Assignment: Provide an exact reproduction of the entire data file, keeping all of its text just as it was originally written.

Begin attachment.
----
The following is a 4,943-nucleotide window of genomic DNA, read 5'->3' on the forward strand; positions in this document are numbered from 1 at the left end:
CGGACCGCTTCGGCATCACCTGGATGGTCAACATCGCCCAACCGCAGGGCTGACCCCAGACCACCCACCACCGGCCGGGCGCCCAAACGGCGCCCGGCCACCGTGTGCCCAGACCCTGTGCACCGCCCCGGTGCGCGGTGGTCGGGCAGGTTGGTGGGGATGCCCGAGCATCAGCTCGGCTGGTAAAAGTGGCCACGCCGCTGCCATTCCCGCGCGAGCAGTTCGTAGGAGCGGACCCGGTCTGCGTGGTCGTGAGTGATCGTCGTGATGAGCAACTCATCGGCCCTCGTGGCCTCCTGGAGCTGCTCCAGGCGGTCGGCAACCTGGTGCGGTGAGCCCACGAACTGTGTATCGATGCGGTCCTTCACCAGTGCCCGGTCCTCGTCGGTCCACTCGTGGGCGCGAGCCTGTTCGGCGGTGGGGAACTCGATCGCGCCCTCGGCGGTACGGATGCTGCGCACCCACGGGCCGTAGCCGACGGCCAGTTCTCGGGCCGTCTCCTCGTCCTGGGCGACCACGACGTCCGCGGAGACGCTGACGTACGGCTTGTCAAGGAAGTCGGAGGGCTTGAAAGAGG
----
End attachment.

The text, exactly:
The following is a 4,943-nucleotide window of genomic DNA, read 5'->3' on the forward strand; positions in this document are numbered from 1 at the left end:
CGGACCGCTTCGGCATCACCTGGATGGTCAACATCGCCCAACCGCAGGGCTGACCCCAGACCACCCACCACCGGCCGGGCGCCCAAACGGCGCCCGGCCACCGTGTGCCCAGACCCTGTGCACCGCCCCGGTGCGCGGTGGTCGGGCAGGTTGGTGGGGATGCCCGAGCATCAGCTCGGCTGGTAAAAGTGGCCACGCCGCTGCCATTCCCGCGCGAGCAGTTCGTAGGAGCGGACCCGGTCTGCGTGGTCGTGAGTGATCGTCGTGATGAGCAACTCATCGGCCCTCGTGGCCTCCTGGAGCTGCTCCAGGCGGTCGGCAACCTGGTGCGGTGAGCCCACGAACTGTGTATCGATGCGGTCCTTCACCAGTGCCCGGTCCTCGTCGGTCCACTCGTGGGCGCGAGCCTGTTCGGCGGTGGGGAACTCGATCGCGCCCTCGGCGGTACGGATGCTGCGCACCCACGGGCCGTAGCCGACGGCCAGTTCTCGGGCCGTCTCCTCGTCCTGGGCGACCACGACGTCCGCGGAGACGCTGACGTACGGCTTGTCAAGGAAGTCGGAGGGCTTGAAAGAGG